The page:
Interview:Wired July 1st 2011
LOS ANGELES -- Nintendo doesn't mess around with its classic videogame series. It will never release an action game starring its mustachioed mascot Mario until it's a killer app, a true showcase for the hardware's features.
So when Shigeru Miyamoto's hand-picked team of Mario designers say they're at work on a Wii U game, we can expect that their creation will be an impressive showcase for the company's upcoming console. It's just hard to see how at this point.
Wii U's defining characteristic is a 6-inch touchscreen built into the game's controller. It can serve as a control method, a second display or both. You could play games that require a player to look at both screens, or a game might be programmed to display on just the controller screen so that someone else could use the television.
Which will the next Mario game use? Nobody knows yet, especially since the producer of the games says even he wasn't privy to many of Wii U's secrets prior to E3.
"As a developer at Nintendo, I had some information about the new system, but I didn't really have all of the information prior to the announcement at our presentation," said Super Mario producer Yoshiaki Koizumi in an interview last month at E3 Expo, the annual videogame conference here.
"I only knew some of the things that were considered to be safe," he said.
Nintendo's Storied Secrecy
Nintendo is legendary for its secrecy. While many announcements from its rivals often leak ahead of their E3 presentations, it's rare to see Nintendo's big projects before the company is ready to unveil them. This is all thanks to Nintendo's tight security -- even its own core employees operate on a need-to-know basis.
With the cat officially out of the bag, Wired.com spoke to Koizumi and The Legend of Zelda producer Eiji Aonuma at E3 Expo to pick their brains about how their games might use Wii U's unique controls.
Nintendo showed a game called New Super Mario Bros. Mii at E3, but this 2-D series of games isn't Koizumi's department -- he's the head of the team that makes 3-D games like Super Mario Galaxy. Koizumi says his team will make a game in the series for Wii U, but that it's still in the early phase.
"We're always asking ourselves questions like this as we're researching new games, about the opportunities presented by the hardware," he said.
Although the Super Mario Mii demo was used to show how the Wii U can display a single-player game on the television or controller, Koizumi's thoughts went elsewhere when I asked how he might want to use the Wii U controller.
"When I think about the two screens being used at the same time, it seems like an interesting opportunity to allow us to create a console game where two people are playing at the same time but can't see each others' screens," he said. "It's certainly an interesting approach, but I have to clarify that it's not something that we're working on just yet."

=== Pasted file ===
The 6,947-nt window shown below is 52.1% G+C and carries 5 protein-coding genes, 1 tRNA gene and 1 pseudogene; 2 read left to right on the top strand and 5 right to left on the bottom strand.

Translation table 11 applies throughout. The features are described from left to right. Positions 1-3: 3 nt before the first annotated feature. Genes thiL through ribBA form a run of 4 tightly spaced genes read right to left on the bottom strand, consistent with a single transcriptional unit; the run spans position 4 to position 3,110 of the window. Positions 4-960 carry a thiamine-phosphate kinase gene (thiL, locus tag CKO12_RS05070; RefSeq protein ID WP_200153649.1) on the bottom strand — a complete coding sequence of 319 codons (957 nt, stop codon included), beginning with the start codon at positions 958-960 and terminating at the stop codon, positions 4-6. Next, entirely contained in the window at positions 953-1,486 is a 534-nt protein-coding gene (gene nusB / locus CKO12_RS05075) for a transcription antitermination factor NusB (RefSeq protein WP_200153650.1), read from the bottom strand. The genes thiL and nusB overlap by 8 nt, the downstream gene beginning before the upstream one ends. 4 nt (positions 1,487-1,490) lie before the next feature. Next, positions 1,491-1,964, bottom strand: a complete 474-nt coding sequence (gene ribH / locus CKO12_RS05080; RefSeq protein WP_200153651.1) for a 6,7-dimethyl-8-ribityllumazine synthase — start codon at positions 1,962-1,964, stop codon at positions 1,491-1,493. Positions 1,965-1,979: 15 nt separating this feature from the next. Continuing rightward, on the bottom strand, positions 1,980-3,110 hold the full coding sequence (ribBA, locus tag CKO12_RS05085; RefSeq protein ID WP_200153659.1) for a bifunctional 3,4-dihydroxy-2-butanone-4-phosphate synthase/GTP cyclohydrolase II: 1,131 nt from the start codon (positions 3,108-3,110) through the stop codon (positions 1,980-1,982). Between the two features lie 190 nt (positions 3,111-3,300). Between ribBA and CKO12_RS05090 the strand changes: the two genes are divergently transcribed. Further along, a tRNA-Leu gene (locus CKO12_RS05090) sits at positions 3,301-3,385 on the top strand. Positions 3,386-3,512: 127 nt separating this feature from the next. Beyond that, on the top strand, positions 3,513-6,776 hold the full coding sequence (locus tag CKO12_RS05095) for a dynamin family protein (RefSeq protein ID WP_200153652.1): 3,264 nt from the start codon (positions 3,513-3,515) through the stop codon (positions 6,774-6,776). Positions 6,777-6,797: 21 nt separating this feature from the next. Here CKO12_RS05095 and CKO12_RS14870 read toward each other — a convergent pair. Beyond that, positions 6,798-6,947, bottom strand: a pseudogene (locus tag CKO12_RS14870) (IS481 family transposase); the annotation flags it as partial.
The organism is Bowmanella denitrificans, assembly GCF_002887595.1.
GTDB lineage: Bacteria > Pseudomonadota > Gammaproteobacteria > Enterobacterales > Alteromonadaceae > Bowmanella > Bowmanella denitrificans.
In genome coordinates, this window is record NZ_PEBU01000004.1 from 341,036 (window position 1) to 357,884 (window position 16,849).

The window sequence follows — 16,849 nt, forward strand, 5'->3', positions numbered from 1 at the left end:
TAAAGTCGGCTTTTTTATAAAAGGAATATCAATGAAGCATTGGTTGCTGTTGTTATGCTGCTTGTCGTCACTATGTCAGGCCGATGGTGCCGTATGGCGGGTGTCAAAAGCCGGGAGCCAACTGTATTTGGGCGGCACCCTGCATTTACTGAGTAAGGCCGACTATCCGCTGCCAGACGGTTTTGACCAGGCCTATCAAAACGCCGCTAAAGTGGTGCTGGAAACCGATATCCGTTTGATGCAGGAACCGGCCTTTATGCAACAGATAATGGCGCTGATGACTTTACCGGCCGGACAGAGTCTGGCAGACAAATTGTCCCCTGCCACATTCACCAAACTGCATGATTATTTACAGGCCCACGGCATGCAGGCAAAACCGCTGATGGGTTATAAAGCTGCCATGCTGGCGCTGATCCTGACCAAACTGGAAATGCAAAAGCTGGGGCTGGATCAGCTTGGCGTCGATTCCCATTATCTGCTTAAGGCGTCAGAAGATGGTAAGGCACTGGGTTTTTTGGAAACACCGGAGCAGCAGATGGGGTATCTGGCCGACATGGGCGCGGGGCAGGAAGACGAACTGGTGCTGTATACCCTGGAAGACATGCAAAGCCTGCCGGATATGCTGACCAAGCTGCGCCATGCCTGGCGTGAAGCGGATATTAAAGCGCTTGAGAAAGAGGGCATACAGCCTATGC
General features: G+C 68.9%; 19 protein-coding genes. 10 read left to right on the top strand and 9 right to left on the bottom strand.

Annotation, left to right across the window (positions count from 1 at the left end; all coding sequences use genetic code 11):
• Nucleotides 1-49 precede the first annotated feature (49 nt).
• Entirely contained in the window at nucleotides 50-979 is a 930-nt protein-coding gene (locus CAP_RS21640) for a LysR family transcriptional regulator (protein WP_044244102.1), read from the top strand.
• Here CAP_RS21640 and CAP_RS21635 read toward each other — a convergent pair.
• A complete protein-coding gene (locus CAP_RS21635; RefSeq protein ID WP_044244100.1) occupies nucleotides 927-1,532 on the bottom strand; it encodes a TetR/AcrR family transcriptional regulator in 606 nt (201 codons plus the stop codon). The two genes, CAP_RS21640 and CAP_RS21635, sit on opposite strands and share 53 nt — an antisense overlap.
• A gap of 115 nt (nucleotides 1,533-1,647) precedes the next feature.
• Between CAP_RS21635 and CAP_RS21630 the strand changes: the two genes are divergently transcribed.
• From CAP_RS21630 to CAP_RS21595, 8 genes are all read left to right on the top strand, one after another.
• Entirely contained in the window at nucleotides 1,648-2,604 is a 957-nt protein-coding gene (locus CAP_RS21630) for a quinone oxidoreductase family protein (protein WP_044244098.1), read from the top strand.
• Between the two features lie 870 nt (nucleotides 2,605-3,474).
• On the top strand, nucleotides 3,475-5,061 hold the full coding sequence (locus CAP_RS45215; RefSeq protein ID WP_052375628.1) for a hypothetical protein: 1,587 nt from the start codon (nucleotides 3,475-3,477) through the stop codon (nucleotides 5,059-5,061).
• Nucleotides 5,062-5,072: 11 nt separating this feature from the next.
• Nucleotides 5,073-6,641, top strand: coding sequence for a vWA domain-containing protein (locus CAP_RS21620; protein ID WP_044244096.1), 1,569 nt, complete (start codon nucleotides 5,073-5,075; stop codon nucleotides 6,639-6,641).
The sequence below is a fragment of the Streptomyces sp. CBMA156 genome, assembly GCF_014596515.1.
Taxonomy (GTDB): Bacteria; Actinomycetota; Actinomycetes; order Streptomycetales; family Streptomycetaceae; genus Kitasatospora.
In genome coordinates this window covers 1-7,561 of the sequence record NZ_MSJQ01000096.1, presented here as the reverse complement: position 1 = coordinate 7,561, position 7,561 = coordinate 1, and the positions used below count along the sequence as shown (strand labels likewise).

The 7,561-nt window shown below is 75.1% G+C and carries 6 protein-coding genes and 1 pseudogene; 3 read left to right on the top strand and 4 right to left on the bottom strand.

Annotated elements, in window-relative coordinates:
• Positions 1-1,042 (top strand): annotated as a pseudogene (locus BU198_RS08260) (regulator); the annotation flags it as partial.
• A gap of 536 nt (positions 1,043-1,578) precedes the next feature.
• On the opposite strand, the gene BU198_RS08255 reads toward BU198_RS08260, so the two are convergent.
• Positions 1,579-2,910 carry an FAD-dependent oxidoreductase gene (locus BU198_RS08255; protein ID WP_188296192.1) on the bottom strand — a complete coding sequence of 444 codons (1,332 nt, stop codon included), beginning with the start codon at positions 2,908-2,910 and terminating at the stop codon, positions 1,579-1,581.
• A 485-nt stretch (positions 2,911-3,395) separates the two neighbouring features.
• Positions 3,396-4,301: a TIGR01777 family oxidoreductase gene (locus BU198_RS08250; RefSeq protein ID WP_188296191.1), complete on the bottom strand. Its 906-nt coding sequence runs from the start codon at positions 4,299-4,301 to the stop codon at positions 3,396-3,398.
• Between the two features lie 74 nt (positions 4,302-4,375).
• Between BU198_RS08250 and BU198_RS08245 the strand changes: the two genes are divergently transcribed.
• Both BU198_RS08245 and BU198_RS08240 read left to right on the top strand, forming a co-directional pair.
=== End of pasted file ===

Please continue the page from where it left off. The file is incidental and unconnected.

Koizumi said he worked on something similar years ago, a game that connected the Nintendo 64 and original black-and-white Game Boy systems to play on two screens. But he clammed up when I pressed him for details, only saying that it was a feature that was cut from The Legend of Zelda: Majora's Mask.
"The information's going to be shared at some point, but I don't think today's the time," he said.
The Legendary Fake-Out
One of the features of Wii U that Nintendo's hard-core fans are most excited about is that the company is finally catching up to its competitors and adding high-definition graphics to the new console, which it plans to release in the latter half of 2012. The prospect of exploring Zelda dungeons in 1080p is enticing, which is precisely why Nintendo chose to illustrate the system's HD graphics at E3 with a real-time Zelda demo.
The brief scene showed Link, the hero of the series, battling a gigantic, hairy, realistic spider. The dark visuals were a sharp contrast to the bright pastels of Skyward Sword, the upcoming Wii game. Eiji Aonuma, producer of the series, says we shouldn't read too much into the switched-up graphic style.
"You probably remember that when we introduced the GameCube, we showed a somewhat realistic Zelda demo," he said. "And what we actually created was the cel-shaded Wind Waker. So when we show a graphic demo, people think, 'Oh, this is what the next Zelda will look like,' but that's not necessarily the case," he said.
Indeed, Aonuma said, his team was already hard at work on the cel-shaded, bright, cartoony The Legend of Zelda: The Wind Waker when Nintendo showed that fake-out GameCube demo.
As of now, Aonuma's team is currently in year five of development on The Legend of Zelda: Skyward Sword, which will be one of the final games for the current Wii console when it ships later this year.
The Zelda team, all hard at work on Skyward Sword, didn't make the Wii U tech demo, Aonuma says, although he noted that Satoru Takizawa, art director of Legend of Zelda: Twilight Princess, headed up its production.
In contrast to Koizumi, Aonuma said he was more deeply involved in the creation of Wii U.
"I'm on one of the committees that oversaw the general steering and direction" of the new console, he said. "We talked to each other a lot about several elements, one of which was, 'How exactly will the HD graphics work?' In doing concepts for that … we used Zelda assets quite often to examine, OK, how real will we make this look?"
Besides illustrating how the high-definition graphics on Wii U might look, the Zelda tech demo showed how Wii U's controller might aid players of the complex action-adventure games, which revolve around using a massive inventory of weapons and items. In the demo, the player could display his inventory and dungeon map on the lower screen, or flip it to the television screen for easier viewing.
Surely this will be a feature in whatever real Wii U Zelda game that Aonuma creates, right?
"I'd like to do things that are more surprising than that," he said with a laugh.